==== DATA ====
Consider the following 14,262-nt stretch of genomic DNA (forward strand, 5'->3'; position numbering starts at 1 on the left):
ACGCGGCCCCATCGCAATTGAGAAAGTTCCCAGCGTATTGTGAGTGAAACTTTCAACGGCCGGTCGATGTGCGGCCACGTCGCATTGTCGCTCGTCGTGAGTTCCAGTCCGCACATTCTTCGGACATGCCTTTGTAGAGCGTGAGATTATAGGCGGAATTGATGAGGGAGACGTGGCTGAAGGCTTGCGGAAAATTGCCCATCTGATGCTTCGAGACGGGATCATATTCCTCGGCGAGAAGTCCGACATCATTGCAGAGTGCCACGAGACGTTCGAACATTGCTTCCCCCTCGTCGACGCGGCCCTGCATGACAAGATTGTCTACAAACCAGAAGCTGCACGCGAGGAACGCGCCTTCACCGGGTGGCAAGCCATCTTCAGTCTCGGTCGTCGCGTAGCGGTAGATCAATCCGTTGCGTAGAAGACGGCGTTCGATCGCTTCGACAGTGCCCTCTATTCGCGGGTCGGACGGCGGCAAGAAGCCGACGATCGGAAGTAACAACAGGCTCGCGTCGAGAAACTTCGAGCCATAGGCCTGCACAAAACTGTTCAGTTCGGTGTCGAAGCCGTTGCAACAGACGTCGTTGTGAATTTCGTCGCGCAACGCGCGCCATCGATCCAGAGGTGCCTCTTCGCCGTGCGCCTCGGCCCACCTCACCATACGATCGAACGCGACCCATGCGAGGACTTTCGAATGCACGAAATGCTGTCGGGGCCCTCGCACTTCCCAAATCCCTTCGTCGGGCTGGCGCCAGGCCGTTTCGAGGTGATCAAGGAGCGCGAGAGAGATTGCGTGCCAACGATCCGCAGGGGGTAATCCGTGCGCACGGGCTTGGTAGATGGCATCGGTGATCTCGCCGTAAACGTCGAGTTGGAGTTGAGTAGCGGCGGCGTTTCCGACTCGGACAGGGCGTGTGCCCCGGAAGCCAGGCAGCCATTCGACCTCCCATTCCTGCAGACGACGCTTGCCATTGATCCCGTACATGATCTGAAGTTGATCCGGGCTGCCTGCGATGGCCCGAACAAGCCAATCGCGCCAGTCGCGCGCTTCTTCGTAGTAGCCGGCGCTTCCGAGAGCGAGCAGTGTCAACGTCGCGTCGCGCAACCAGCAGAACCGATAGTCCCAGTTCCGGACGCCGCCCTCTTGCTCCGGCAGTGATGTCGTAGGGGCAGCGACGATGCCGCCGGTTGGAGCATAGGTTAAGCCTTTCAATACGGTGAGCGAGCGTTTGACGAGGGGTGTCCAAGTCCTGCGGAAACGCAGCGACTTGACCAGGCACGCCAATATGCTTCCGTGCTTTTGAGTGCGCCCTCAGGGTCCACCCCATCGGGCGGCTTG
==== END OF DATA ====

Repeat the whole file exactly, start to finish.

Consider the following 14,262-nt stretch of genomic DNA (forward strand, 5'->3'; position numbering starts at 1 on the left):
ACGCGGCCCCATCGCAATTGAGAAAGTTCCCAGCGTATTGTGAGTGAAACTTTCAACGGCCGGTCGATGTGCGGCCACGTCGCATTGTCGCTCGTCGTGAGTTCCAGTCCGCACATTCTTCGGACATGCCTTTGTAGAGCGTGAGATTATAGGCGGAATTGATGAGGGAGACGTGGCTGAAGGCTTGCGGAAAATTGCCCATCTGATGCTTCGAGACGGGATCATATTCCTCGGCGAGAAGTCCGACATCATTGCAGAGTGCCACGAGACGTTCGAACATTGCTTCCCCCTCGTCGACGCGGCCCTGCATGACAAGATTGTCTACAAACCAGAAGCTGCACGCGAGGAACGCGCCTTCACCGGGTGGCAAGCCATCTTCAGTCTCGGTCGTCGCGTAGCGGTAGATCAATCCGTTGCGTAGAAGACGGCGTTCGATCGCTTCGACAGTGCCCTCTATTCGCGGGTCGGACGGCGGCAAGAAGCCGACGATCGGAAGTAACAACAGGCTCGCGTCGAGAAACTTCGAGCCATAGGCCTGCACAAAACTGTTCAGTTCGGTGTCGAAGCCGTTGCAACAGACGTCGTTGTGAATTTCGTCGCGCAACGCGCGCCATCGATCCAGAGGTGCCTCTTCGCCGTGCGCCTCGGCCCACCTCACCATACGATCGAACGCGACCCATGCGAGGACTTTCGAATGCACGAAATGCTGTCGGGGCCCTCGCACTTCCCAAATCCCTTCGTCGGGCTGGCGCCAGGCCGTTTCGAGGTGATCAAGGAGCGCGAGAGAGATTGCGTGCCAACGATCCGCAGGGGGTAATCCGTGCGCACGGGCTTGGTAGATGGCATCGGTGATCTCGCCGTAAACGTCGAGTTGGAGTTGAGTAGCGGCGGCGTTTCCGACTCGGACAGGGCGTGTGCCCCGGAAGCCAGGCAGCCATTCGACCTCCCATTCCTGCAGACGACGCTTGCCATTGATCCCGTACATGATCTGAAGTTGATCCGGGCTGCCTGCGATGGCCCGAACAAGCCAATCGCGCCAGTCGCGCGCTTCTTCGTAGTAGCCGGCGCTTCCGAGAGCGAGCAGTGTCAACGTCGCGTCGCGCAACCAGCAGAACCGATAGTCCCAGTTCCGGACGCCGCCCTCTTGCTCCGGCAGTGATGTCGTAGGGGCAGCGACGATGCCGCCGGTTGGAGCATAGGTTAAGCCTTTCAATACGGTGAGCGAGCGTTTGACGAGGGGTGTCCAAGTCCTGCGGAAACGCAGCGACTTGACCAGGCACGCCAATATGCTTCCGTGCTTTTGAGTGCGCCCTCAGGGTCCACCCCATCGGGCGGCTTG